For the past months, we have been wondering with the team whether Spyder could also serve as a teaching-learning platform, especially in this era where remote instruction has become necessary. We submitted a proposal to the Essential Open Source Software for Science (EOSS) program of the Chan Zuckerberg Initiative, during its third cycle, with the idea of providing a simple way inside Spyder to create and share interactive tutorials on topics relevant to scientific research. Unfortunately, we didn’t get this funding, but we didn’t let this great idea die.

We submitted a second proposal to the Python Software Foundation from which we were awarded $4000. For me, this is the perfect opportunity for us to take the first step towards using Spyder for education.

Read more…

PyTorch TensorIterator Internals - 2021 Update

For contributors to the PyTorch codebase, one of the most commonly encountered C++ classes is TensorIterator. TensorIterator offers a standardized way to iterate over elements of a tensor, automatically parallelizing operations, while abstracting device and data type details.

In April 2020, Sameer Deshmukh wrote a blog article discussing PyTorch TensorIterator Internals. Recently, however, the interface has changed significantly. This post describes how to use the current interface as of April 2021. Much of the information from the previous article is directly copied here, but with updated API calls and some extra details.

Read more…

Accessibility: Who's Responsible?

Fingers and question marks pointing in every direction

JupyterLab Accessibility Journey Part 1

For the past few months, I've been part of a group of people in the JupyterLab community who've committed to start chipping away at the many accessibility failings of JupyterLab. I find this work is critical, fascinating, and a learning experience for everyone involved. So I'm going to document my personal experience and lessons I've learned in a series of blog posts. Welcome!

Read more…

Enhancements to Numba's guvectorize decorator

Starting from Numba 0.53, Numba will ship with an enhanced version of the @guvectorize decorator. Similar to the @vectorize decorator, @guvectorize now has two modes of operation:

  • Eager, or decoration-time compilation and
  • Lazy, or call-time compilation

Before, only the eager approach was supported. In this mode, users are required to provide a list of concrete supported types beforehand as its first argument. Now, this list can be omitted if desired and as one calls it, Numba dynamically generates new kernels for previously unsupported types.

Read more…

Python packaging in 2021 - pain points and bright spots

At Quansight we have a weekly "Q-share" session on Fridays where everyone can share/demo things they have worked on, recently learned, or that simply seem interesting to share with their colleagues. This can be about anything, from new utilities to low-level performance, from building inclusive communities to how to write better documentation, from UX design to what legal & accounting does to support the business. This week I decided to try something different: hold a brainstorm on the state of Python packaging today.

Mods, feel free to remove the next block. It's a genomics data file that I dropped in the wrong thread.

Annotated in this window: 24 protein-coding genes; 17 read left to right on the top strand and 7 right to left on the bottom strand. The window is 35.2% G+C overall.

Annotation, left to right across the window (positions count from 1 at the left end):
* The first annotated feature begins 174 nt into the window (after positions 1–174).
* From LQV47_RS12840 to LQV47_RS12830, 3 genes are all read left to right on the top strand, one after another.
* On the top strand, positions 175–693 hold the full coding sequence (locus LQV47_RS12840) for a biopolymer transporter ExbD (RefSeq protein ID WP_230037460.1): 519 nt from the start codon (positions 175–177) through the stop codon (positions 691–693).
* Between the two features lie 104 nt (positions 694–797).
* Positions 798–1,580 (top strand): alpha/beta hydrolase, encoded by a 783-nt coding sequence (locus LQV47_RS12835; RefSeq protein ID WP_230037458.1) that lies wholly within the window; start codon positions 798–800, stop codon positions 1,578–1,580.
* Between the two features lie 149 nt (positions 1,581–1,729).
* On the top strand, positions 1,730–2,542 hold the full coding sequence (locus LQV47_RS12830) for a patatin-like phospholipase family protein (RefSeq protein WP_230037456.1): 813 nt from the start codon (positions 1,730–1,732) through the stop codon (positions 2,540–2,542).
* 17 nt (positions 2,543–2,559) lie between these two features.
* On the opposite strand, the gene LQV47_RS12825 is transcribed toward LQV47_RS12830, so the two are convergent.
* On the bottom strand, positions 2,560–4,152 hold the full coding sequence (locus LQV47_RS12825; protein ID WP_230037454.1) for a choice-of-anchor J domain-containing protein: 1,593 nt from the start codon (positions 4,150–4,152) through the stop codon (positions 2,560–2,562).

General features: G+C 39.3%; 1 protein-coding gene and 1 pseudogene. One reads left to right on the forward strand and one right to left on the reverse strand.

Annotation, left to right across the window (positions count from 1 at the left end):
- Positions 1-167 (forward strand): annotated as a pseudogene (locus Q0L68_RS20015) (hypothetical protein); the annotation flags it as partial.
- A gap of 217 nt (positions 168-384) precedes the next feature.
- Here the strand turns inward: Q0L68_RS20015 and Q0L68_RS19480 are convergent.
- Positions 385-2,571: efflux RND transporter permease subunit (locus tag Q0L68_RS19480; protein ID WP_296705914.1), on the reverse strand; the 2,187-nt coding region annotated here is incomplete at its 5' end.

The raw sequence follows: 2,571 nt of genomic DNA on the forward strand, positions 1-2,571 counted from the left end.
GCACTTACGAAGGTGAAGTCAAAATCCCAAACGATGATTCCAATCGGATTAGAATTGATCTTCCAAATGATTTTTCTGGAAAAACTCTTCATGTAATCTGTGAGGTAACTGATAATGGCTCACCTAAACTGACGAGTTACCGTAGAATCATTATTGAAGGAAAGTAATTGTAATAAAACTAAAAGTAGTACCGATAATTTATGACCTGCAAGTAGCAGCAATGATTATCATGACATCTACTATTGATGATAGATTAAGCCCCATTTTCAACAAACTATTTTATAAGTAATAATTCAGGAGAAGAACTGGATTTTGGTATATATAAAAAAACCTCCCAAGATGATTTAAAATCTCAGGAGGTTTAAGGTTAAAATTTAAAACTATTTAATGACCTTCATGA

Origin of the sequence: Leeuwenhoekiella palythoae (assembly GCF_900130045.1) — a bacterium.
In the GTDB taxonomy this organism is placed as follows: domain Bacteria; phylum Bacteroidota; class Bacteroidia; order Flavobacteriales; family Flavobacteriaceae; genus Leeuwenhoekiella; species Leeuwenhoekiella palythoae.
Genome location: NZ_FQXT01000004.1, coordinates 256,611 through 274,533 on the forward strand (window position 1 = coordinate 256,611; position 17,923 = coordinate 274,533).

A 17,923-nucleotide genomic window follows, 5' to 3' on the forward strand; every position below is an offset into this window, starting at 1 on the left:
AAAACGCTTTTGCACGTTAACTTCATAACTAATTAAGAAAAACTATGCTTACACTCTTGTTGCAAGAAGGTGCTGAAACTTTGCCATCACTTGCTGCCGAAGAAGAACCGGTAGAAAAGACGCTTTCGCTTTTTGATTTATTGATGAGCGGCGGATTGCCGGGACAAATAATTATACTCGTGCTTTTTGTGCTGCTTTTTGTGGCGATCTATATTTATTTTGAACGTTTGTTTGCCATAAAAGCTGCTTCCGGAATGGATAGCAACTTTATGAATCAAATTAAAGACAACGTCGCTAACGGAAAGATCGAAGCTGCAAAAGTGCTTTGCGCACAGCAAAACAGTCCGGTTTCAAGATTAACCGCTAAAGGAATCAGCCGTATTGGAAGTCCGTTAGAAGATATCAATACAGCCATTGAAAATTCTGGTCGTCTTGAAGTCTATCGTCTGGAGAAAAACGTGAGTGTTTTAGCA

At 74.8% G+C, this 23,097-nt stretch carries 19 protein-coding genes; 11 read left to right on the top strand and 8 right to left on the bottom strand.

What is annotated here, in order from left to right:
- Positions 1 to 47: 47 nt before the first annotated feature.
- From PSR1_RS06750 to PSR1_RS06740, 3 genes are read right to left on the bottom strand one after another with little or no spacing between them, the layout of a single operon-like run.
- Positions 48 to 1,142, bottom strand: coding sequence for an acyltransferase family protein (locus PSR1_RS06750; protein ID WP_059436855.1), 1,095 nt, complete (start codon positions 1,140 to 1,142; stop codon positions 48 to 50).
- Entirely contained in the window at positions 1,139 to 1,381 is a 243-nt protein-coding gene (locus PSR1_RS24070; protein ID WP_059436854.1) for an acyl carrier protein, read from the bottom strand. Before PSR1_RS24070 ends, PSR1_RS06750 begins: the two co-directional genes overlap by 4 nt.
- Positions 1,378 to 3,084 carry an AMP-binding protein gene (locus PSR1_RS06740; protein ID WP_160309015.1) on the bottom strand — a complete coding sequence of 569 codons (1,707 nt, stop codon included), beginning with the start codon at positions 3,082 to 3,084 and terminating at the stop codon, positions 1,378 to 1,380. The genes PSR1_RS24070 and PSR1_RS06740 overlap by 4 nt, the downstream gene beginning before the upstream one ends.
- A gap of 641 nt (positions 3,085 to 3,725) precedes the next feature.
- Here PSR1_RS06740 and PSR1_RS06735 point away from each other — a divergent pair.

The ~30 participants were mostly from the PyData world, but not exclusively - it included people with backgrounds and preferences ranging from C, C++ and Fortran to JavaScript, R and DevOps - and with experience as end-users, packagers, library authors, and educators. This blog post contains the raw output of the 30-minute brainstorm (only cleaned up for textual issues) and my annotations on it (in italics) which capture some of the discussion during the session and links and context that may be helpful. I think it sketches a decent picture of the main pain points of Python packaging for users and developers interacting with the Python data and numerical computing ecosystem.

Read more…

Making SciPy's Image Interpolation Consistent and Well Documented

SciPy n-dimensional Image Processing

SciPy's ndimage module provides a powerful set of general, n-dimensional image processing operations, categorized into areas such as filtering, interpolation and morphology. Traditional image processing deals with 2D arrays of pixels, possibly with an additional array dimension of size 3 or 4 to represent color channel and transparency information. However, there are many scientific applications where we may want to work with more general arrays such as the 3D volumetric images produced by medical imaging methods like computed tomography (CT) or magnetic resonance imaging (MRI) or biological imaging approaches such as light sheet microscopy. Aside from spatial axes, such data may have additional axes representing other quantities such as time, color, spectral frequency or different contrasts. Functions in ndimage have been implemented in a general n-dimensional manner so that they can be applied across 2D, 3D or more dimensions. A more detailed overview of the module is available in the SciPy ndimage tutorial. SciPy's image functions are also used by downstream libraries such as scikit-image to implement higher-level algorithms for things like image restoration, segmentation and registration.

Read more…